I've been trying for a while to figure out a way to improve our folksong study. I have a playlist, and using it we've become passingly familiar with our songs. But we don't really know the words. I tried printing the words for the day's song, but even when I keep the sheets and use them several times before they get lost, it feels like an inefficient, wasteful way of doing it.

Folksongs were on our list again today, and the problem was bugging me, when all the sudden it came to me: we can make little songbooks the way that I did with our easy readers. Those are quick and easy, and as an extra bonus, in addition to giving us a much more lasting method for keeping our songs together, if the kids help write the words in the books that will help them to remember.

1 sheet cardstock and 9-10 sheets printer paper per book
A sewing machine and thread
supplies for decorating(optional)
a ruler and pencil(optional

What you do:
Gather up your papers. I'm running low, so our covers are just cream colored, which ended up working out really well. I like to use 6-10 sheets of paper when I do these. I've done up to 12, but it gets really bulky, and I don't like it so thick for this method. 

A tutorial for making a DIY booklet to use as a folksong songbook, a homemade phonics reader, or a host of other homeschool projects.

Take your papers and cardstock, line them up carefully, and fold them in half.

A tutorial for making a DIY booklet to use as a folksong songbook, a homemade phonics reader, or a host of other homeschool projects.

Open them back up and set them on your sewing machine, lining the needle up with the fold you made. It's usually easier to see this fold from the pages side of the pile, rather than the cover side of things. You want a line that you can see passably well, because this is going to be your stitching guide.

A tutorial for making a DIY booklet to use as a folksong songbook, a homemade phonics reader, or a host of other homeschool projects.

Carefully sew down the fold. It's nice if it goes perfectly, but close enough is good enough. A surprisingly large amount of variation in the line still folds nicely.

A tutorial for making a DIY booklet to use as a folksong songbook, a homemade phonics reader, or a host of other homeschool projects.

Next, fold the booklets closed again, and clip the strings.

A tutorial for making a DIY booklet to use as a folksong songbook, a homemade phonics reader, or a host of other homeschool projects.

At this point, the booklet is done, and you can turn it into anything you want. Since we're making a folksongs book, I started getting the kids involved in the project. They wanted to use my washi tape and fancy markers and pens to do the decorating, which I said was fine. So they did their own covers.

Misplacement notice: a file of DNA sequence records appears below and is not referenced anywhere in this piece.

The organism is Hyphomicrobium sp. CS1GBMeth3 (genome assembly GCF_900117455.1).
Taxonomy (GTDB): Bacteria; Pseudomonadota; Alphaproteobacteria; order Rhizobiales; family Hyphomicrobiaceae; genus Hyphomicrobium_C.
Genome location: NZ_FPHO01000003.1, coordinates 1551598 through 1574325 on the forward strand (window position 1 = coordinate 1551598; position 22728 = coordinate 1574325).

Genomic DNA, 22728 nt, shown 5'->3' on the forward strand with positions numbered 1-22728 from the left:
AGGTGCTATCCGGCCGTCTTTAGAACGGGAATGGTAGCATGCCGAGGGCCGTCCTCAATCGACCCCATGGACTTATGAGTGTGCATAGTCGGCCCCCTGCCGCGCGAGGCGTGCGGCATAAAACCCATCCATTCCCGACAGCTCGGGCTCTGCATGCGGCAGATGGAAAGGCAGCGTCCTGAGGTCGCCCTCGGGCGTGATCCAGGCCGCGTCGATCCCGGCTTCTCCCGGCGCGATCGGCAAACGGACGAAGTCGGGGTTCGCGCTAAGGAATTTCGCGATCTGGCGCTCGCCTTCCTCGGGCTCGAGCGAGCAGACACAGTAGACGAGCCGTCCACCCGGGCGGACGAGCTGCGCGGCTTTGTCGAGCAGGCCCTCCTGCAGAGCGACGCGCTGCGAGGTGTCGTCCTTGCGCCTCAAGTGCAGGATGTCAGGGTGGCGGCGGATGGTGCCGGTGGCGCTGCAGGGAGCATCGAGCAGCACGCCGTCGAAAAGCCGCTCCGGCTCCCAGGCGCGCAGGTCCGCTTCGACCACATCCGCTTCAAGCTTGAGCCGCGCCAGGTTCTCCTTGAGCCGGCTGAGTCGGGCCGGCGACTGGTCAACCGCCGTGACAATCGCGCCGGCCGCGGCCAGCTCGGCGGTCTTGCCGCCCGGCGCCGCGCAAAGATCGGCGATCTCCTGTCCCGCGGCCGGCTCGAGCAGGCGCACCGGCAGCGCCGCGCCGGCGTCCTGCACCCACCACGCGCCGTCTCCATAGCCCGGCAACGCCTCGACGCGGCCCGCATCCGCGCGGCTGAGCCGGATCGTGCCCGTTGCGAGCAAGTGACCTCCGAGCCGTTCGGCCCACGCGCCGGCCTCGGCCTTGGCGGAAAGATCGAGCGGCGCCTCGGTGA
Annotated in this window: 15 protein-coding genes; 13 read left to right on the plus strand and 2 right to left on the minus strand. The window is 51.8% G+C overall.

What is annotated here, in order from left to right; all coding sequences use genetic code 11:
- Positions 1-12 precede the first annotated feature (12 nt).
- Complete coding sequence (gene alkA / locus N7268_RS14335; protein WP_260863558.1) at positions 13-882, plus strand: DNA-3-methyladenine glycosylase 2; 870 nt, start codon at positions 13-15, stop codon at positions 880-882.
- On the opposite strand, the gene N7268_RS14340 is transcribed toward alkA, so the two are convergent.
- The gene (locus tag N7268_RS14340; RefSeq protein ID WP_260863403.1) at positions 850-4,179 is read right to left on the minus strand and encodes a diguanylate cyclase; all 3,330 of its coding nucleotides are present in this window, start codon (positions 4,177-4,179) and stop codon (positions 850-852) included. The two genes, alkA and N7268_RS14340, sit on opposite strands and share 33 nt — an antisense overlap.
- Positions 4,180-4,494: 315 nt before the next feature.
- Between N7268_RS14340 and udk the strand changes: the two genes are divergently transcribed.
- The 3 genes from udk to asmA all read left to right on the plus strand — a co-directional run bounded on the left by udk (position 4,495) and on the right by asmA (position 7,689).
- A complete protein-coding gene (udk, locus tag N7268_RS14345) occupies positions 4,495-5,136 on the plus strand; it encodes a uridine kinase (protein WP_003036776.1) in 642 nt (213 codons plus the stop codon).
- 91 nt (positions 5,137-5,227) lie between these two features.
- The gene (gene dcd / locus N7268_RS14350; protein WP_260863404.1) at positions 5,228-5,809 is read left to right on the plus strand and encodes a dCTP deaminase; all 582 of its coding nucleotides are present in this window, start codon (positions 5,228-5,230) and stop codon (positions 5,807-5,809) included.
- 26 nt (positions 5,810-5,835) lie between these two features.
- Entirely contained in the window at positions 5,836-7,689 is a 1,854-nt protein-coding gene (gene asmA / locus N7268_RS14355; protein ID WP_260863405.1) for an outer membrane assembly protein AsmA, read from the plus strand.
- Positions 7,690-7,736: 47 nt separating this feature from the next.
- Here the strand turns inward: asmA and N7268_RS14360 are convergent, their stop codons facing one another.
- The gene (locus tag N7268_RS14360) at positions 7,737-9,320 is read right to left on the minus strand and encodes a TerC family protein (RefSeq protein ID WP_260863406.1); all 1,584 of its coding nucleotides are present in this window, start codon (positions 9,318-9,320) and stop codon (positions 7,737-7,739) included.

A tutorial for making a DIY booklet to use as a folksong songbook, a homemade phonics reader, or a host of other homeschool projects.

Because I plan to have Hero(10) write out his own lyrics, I quick penciled in some lines. These are quick and soft. He said that he'd like it better if I did it in pen next time, because these lines erased when he was fixing mistakes.

A tutorial for making a DIY booklet to use as a folksong songbook, a homemade phonics reader, or a host of other homeschool projects.

I set a timer for 10 minutes, and had him work on his own lyrics. For the younger kids, I'll just write in the lyrics for them, so they can follow along in their own copy, and our collection will grow as we do more folksongs.

A tutorial for making a DIY booklet to use as a folksong songbook, a homemade phonics reader, or a host of other homeschool projects.

The kids want to have them covered in contact paper, which will make them much tougher and more long-lasting, which I think is a great idea.

A tutorial for making a DIY booklet to use as a folksong songbook, a homemade phonics reader, or a host of other homeschool projects.

Now, as we do our folksongs, the lyrics will accumulate in our books, and (I'm being optimistic when I had everyone label it "book 1") down the road we should have a little collection of them, which is a fun thing to contemplate. I think it will be an awesome way to integrate this into our family culture a little bit more.

12 May 2017

Quench Not the Spirit

In his first letter to the Thessalonian saints, Paul gives them instructions, including these verses:

Rejoice evermore.
Pray without ceasing.
In every thing give thanks: for this is the will of God in Christ Jesus concerning you.
Quench not the Spirit
Despise not prophesyings. 
Prove all things; hold fast that which is good.
-1 Thessalonians 5:16-21

I don't think that I've noticed anyone talking about not "quenching" the Spirit, but it makes sense: we compare the Spirit to a flame. In the ancient temple, the smoke from alter represented the Holy Spirit, burning away the sins of the people, represented by the sacrifices they brought. The candlestick that burned constantly in the Holy Place also represented the Holy Ghost -- to quench the candle put out the light that allowed them to see while they were in the Tabernacle. To quench the fire of the alter meant that the sacrifice was not burned away. Quenching the Spirit in our lives has serious consequences.